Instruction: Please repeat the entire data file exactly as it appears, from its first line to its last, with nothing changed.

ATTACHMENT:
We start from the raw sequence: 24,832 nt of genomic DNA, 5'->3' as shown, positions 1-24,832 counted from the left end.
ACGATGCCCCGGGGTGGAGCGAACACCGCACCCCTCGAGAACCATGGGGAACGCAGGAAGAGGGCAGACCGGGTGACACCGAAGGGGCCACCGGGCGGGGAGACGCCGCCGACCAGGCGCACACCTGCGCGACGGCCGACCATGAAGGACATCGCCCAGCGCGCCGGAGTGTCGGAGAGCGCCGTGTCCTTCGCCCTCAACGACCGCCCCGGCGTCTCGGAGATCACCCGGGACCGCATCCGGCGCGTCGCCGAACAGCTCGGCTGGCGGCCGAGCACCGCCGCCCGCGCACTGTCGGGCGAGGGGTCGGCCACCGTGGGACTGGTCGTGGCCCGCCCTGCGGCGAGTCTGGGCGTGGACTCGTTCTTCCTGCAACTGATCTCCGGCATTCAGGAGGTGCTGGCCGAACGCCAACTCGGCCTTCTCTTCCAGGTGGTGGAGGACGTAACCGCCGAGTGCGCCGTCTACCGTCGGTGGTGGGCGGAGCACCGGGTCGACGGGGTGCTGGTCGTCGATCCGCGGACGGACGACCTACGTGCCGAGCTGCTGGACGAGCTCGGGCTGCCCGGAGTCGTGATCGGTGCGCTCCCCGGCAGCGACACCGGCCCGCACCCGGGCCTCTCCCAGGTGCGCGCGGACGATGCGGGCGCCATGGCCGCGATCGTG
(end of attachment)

We start from the raw sequence: 24,832 nt of genomic DNA, 5'->3' as shown, positions 1-24,832 counted from the left end.
ACGATGCCCCGGGGTGGAGCGAACACCGCACCCCTCGAGAACCATGGGGAACGCAGGAAGAGGGCAGACCGGGTGACACCGAAGGGGCCACCGGGCGGGGAGACGCCGCCGACCAGGCGCACACCTGCGCGACGGCCGACCATGAAGGACATCGCCCAGCGCGCCGGAGTGTCGGAGAGCGCCGTGTCCTTCGCCCTCAACGACCGCCCCGGCGTCTCGGAGATCACCCGGGACCGCATCCGGCGCGTCGCCGAACAGCTCGGCTGGCGGCCGAGCACCGCCGCCCGCGCACTGTCGGGCGAGGGGTCGGCCACCGTGGGACTGGTCGTGGCCCGCCCTGCGGCGAGTCTGGGCGTGGACTCGTTCTTCCTGCAACTGATCTCCGGCATTCAGGAGGTGCTGGCCGAACGCCAACTCGGCCTTCTCTTCCAGGTGGTGGAGGACGTAACCGCCGAGTGCGCCGTCTACCGTCGGTGGTGGGCGGAGCACCGGGTCGACGGGGTGCTGGTCGTCGATCCGCGGACGGACGACCTACGTGCCGAGCTGCTGGACGAGCTCGGGCTGCCCGGAGTCGTGATCGGTGCGCTCCCCGGCAGCGACACCGGCCCGCACCCGGGCCTCTCCCAGGTGCGCGCGGACGATGCGGGCGCCATGGCCGCGATCGTG